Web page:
Salt: a word which carries many, and mainly positive, connotations. Materially, it is a cheap and common kitchen ingredient collected by coastal communities or mined from suitable mineral deposits inland. Additionally, it is a symbol of unity gathering loved ones across a table for food, of purity preserving other substances from decline, and of usefulness in maintaining health. Note a connection to the Latin word salarium - the root of the modern word salary: apparently, Roman soldiers were offered salt as part-payment for their service to the Empire.
Salt is a common denominator for Brest, Cadiz, Gdansk, Kiel, Split and Malta: the six universities participating in the SEA-EU (European University of the Seas) initiative. This is a joint effort establishing a distinctly multilingual and pluri-ethnic European university encouraging excellence in research and teaching, and focussed on a common tradition and yearning to gain more knowledge about the marine environment that surrounds and sustains us.
Salt manifests a richness in cultures, an element to be proud of, and a proverbial subject that the six SEA-EU partners can easily relate to. And, just like universities, salt can add flavour to life. Here, then, are six proverbs that can teach a lesson or two about how we can live better:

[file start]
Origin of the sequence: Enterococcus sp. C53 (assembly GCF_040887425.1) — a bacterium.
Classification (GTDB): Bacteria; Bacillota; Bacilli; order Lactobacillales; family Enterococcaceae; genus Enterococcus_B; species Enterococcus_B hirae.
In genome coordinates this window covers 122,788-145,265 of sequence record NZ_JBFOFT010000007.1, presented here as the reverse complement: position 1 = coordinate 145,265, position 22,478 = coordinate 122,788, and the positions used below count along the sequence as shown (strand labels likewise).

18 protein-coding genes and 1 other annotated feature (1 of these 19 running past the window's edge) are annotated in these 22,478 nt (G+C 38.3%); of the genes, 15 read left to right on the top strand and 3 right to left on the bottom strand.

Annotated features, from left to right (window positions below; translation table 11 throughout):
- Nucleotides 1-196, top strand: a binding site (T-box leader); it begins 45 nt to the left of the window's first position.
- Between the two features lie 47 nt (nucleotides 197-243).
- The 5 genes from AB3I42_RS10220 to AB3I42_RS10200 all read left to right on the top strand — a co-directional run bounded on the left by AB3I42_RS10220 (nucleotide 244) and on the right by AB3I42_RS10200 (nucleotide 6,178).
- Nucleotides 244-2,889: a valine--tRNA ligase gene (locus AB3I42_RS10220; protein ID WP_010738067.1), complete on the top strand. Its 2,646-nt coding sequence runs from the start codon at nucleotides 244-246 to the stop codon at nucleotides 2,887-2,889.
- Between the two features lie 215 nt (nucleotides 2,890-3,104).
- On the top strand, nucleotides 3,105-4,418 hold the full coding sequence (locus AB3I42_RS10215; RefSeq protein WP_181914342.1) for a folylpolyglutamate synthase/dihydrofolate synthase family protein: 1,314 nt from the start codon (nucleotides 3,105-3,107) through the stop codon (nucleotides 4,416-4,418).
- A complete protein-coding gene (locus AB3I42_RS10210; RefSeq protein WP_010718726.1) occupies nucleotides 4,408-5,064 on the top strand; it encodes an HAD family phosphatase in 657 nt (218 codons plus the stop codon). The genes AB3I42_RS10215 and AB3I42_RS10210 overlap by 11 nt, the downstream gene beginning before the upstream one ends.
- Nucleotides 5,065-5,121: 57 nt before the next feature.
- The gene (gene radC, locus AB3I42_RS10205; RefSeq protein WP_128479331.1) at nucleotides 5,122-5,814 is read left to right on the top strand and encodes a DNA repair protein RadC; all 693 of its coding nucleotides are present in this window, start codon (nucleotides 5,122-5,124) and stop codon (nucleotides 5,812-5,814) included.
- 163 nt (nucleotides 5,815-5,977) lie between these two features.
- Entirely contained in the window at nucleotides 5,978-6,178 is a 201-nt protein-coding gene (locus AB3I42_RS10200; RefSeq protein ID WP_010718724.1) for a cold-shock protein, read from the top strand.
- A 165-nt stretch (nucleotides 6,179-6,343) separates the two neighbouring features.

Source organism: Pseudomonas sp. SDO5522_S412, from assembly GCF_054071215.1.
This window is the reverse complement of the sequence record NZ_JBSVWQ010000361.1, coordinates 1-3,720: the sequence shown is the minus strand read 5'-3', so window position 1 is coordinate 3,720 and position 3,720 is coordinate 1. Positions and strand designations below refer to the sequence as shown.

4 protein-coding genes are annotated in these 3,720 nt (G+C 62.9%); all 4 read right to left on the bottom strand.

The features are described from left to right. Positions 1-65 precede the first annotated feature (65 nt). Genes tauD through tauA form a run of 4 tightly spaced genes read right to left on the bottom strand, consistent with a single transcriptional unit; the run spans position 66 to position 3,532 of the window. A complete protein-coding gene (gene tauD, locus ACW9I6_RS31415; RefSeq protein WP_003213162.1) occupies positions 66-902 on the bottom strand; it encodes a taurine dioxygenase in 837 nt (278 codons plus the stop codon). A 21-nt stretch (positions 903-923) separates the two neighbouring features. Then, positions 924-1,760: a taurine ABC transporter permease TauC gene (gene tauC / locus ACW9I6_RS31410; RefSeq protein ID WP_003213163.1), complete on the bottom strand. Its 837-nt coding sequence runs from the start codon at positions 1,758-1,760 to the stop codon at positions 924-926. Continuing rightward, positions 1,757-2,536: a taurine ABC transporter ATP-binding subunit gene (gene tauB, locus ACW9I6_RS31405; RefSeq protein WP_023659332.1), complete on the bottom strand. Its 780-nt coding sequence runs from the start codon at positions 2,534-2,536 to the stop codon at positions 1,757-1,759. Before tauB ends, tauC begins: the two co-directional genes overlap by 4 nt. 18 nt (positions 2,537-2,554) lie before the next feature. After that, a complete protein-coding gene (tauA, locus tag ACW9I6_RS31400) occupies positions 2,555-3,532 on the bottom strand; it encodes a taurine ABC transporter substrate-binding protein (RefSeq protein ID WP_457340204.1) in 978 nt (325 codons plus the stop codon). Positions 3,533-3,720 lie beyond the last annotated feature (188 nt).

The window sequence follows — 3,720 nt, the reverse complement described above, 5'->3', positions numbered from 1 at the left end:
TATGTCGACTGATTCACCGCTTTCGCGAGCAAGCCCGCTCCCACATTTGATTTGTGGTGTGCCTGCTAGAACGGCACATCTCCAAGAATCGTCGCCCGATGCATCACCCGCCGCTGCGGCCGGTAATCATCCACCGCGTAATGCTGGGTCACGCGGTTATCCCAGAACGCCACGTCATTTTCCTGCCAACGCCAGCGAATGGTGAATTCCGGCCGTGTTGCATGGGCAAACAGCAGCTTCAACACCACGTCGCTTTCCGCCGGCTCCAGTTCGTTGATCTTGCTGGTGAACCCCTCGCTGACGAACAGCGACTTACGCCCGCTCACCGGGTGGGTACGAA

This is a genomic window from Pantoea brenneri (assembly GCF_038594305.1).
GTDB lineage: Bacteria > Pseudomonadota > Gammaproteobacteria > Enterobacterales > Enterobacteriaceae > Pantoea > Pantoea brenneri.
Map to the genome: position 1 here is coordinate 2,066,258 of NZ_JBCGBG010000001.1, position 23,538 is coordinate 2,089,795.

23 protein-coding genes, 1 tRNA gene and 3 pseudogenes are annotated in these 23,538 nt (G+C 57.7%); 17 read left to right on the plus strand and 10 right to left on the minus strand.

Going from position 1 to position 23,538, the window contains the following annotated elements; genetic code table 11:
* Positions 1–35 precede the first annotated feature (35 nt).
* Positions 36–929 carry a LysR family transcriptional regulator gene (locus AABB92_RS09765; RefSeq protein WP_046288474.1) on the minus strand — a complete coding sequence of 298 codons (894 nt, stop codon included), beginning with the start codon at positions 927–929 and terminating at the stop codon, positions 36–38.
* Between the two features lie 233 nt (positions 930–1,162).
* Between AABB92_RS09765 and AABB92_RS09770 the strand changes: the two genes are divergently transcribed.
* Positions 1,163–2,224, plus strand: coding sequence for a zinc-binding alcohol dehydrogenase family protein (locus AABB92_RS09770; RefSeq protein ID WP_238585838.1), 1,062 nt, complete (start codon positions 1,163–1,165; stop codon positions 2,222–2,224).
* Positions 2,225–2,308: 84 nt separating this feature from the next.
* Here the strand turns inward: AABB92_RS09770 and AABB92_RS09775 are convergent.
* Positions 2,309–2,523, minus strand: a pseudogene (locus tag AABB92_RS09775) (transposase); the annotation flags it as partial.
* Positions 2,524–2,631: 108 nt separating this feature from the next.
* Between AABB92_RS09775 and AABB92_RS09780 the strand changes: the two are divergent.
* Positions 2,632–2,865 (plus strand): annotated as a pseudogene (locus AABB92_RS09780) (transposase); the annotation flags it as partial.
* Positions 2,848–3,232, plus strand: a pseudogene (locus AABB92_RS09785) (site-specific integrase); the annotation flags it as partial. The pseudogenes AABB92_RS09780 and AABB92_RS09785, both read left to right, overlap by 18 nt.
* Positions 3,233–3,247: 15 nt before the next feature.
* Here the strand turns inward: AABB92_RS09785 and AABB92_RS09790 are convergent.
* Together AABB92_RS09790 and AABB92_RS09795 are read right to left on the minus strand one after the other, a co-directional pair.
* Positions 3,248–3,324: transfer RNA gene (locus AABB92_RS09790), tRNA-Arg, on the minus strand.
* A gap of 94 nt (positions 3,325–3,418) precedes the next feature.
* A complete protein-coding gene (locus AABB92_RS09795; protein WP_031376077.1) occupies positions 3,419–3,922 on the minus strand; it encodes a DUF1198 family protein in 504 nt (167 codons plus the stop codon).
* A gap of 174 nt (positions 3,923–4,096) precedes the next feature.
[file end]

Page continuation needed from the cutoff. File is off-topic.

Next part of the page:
1. As the Maltese proverb goes, represented in SEA-EU by the University of Malta, Għal Naqra Melħ tħassarx il-Borma (Don’t spoil the pot for a little salt).
Meaning: With a little more effort, you can get things right.
2. As the Spanish proverb goes, represented in SEA-EU by the Universidad de Cádiz, Al hablar, como al guisar, su granito del sal (When you speak, when you cook, use some salt).
Meaning: Don’t be boring when you have to speak. Add flavour to diction.
3. As the Polish proverb goes, represented in SEA-EU by the University of Gdansk, Być solą w czyimś oku (Be the salt in somebody’s eye).
Meaning: Be a thorn in the side, a devil’s advocate, someone that causes annoyance and sees things ‘from outside the box’ – different perspectives are valuable.
4. As the French proverb goes, represented in SEA-EU by the University of Western Brittany, Brest, Mettre son petit grain de sel dans une conversation (Put your grain of salt in a conversation).
Meaning: Give your opinion.
5. As the German proverb goes, represented in SEA-EU by Kiel University, Salz und Brot macht Wangen rot (Salt and bread turn your cheeks rosy).
Meaning: Hearty food keeps you healthy. It is a nourishment for the body and the soul.
6. As the Croatian proverb goes, represented in SEA-EU by the University of Split, Ne valja more soliti (Don’t salt the sea).
Meaning: Don’t tell us something we already know. Avoid stating the obvious.
And with those lessons in mind, as any other group of people worth their salt (pun intended) would do, the SEA-EU participants are sailing on to the next phase of their collaboration – sharing good practices in the training of doctoral students with research topics that delve into marine and maritime issues.
Are you aware of any other salt proverbs? Share below!